Amateur Radio Emergency Service (ARES®) volunteers and emergency operations centers (EOCs) in Nevada are now standing down as the threat of additional widespread flooding damage diminishes. Over the weekend, ARES members in Nevada stood ready to support the disaster response effort. Recent heavy rainfall, sparked by a weather system called the Pineapple Express, caused flooding along rivers and forced evacuations in some areas of Nevada and neighboring California. The flooding prompted Nevada Gov. Brian Sandoval to declare a state of emergency. In Reno the Truckee River crested above 12 feet on January 9, and at 19.5 feet in Sparks. The river is now below flood stage and, despite a forecast of more rain and snow, was expected to remain so.
Carrying moisture-laden warm air from Hawaii, the Pineapple Express “atmospheric river” flowing across a narrow band of the Sierra Nevadas brought snow followed by rainfall of up to 15 inches to northern Nevada and California. While the rainfall may have broken the back of the region’s lengthy drought, it caused the snowpack in the Sierras to melt, initiating avalanches and mudslides, washing out roadways, and causing heavy flooding.
Because forecasters were able to detect and predict the magnitude of the storm well in advance, the Reno, Nevada, area had time to prepare, and sandbagging and other operations were in full force on Friday. County EOCs such as the Regional Emergency Operations Center (REOC), which serves as a joint facility for Washoe County and the cities of Reno and Sparks, began activating early on Friday morning.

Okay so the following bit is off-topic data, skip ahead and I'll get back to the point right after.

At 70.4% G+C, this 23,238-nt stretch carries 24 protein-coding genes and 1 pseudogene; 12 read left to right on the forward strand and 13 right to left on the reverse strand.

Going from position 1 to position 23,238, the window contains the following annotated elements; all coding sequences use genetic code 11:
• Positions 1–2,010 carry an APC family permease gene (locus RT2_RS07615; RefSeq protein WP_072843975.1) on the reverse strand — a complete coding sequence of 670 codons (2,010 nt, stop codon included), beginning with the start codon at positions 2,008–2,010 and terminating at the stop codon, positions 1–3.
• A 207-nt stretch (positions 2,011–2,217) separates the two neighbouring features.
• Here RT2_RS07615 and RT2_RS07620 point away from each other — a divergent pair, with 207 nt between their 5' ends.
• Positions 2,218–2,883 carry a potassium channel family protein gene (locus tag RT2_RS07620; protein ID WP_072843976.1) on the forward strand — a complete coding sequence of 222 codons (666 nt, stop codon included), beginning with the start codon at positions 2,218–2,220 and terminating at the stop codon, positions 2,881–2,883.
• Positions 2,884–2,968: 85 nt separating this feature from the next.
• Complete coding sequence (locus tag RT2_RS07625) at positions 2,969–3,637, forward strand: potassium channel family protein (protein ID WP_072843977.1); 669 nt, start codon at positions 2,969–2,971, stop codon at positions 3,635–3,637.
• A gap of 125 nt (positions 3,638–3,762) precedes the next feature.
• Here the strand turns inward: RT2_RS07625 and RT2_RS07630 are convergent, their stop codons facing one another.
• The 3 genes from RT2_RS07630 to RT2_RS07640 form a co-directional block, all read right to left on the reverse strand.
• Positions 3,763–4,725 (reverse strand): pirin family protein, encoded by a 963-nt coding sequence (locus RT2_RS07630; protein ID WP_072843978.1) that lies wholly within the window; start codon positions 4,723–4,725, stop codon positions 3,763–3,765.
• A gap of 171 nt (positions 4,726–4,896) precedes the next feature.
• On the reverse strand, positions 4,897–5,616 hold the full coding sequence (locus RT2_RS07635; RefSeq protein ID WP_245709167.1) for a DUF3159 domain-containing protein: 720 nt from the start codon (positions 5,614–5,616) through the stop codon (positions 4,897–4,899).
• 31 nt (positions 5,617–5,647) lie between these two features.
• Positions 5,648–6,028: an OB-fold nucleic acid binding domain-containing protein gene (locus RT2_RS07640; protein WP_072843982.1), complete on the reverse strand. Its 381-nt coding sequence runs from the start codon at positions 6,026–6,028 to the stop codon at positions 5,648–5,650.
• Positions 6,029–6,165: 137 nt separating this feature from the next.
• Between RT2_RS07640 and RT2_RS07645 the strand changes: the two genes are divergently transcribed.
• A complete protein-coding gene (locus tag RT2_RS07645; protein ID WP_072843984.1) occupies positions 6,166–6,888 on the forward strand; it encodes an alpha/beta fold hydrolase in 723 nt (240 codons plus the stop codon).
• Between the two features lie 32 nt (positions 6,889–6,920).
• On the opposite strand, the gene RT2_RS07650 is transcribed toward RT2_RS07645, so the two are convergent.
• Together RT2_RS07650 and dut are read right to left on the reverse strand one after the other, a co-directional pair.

ARES volunteers took up positions at the REOC as well as in Storey, Lyon, and Douglas counties. Under the direction of Section Emergency Coordinator Glenn Hale, KB7REO, ARES volunteers in the rest of Nevada’s counties began monitoring emergency activations on HF, Echolink, IRLP, and DMR. Shelters were opened in two Reno high schools, and voluntary evacuations were begun.
Throughout the weekend ARES communicators remained on duty. On Sunday the fire station at Truckee Meadows experienced a power failure and lost communication. Washoe County Emergency Coordinator Bob Miller, WA6MTY, dispatched an ARES volunteer to the station to provide communication.
A statewide ARES resource net supported the response, with 60 meters and Winlink added to the toolbox. The statewide net included the California counties of Alpine, Mono, and Inyo, which operate by prior agreements within the Nevada Section as the Sierra East District because the Sierra Nevada mountain range makes it impossible for them to communicate with their own California sections.
ARRL Nevada Section Manager John Bigley, N7UR, praised the ARRL Field Organization volunteers for standing ready to support the flooding response. — Thanks to John Bigley, N7UR/The Nevada Amateur Radio Newswire
Italian physicist and radio pioneer Guglielmo Marconi succeeds in sending the first radio transmission across the Atlantic Ocean, disproving de... Read more
There’s never been a better time to sign up for the ARRL Visa Signature® Card. Now, in addition to a long list of great everyday benefits, you’ll rece... Read more
Check Full Article – Shortwave radio another way to have the world at your fingertips : Read more
Recent sporadic-E propagation openings on 6 meters and elsewhere have pointed up the need for a digital mode having faster turnaround time than curren... Read more
In December, Joe Taylor, K1JT, released the latest version (1.7) of his WSJT-X software suite, designed to facilitate basic Amateur Radio communicatio... Read more
Champion RTTY contester Don Hill, AA5AU, of Louisiana may be the first US radio amateur to operate SO2R (single operator, two radio) remotely in an RT... Read more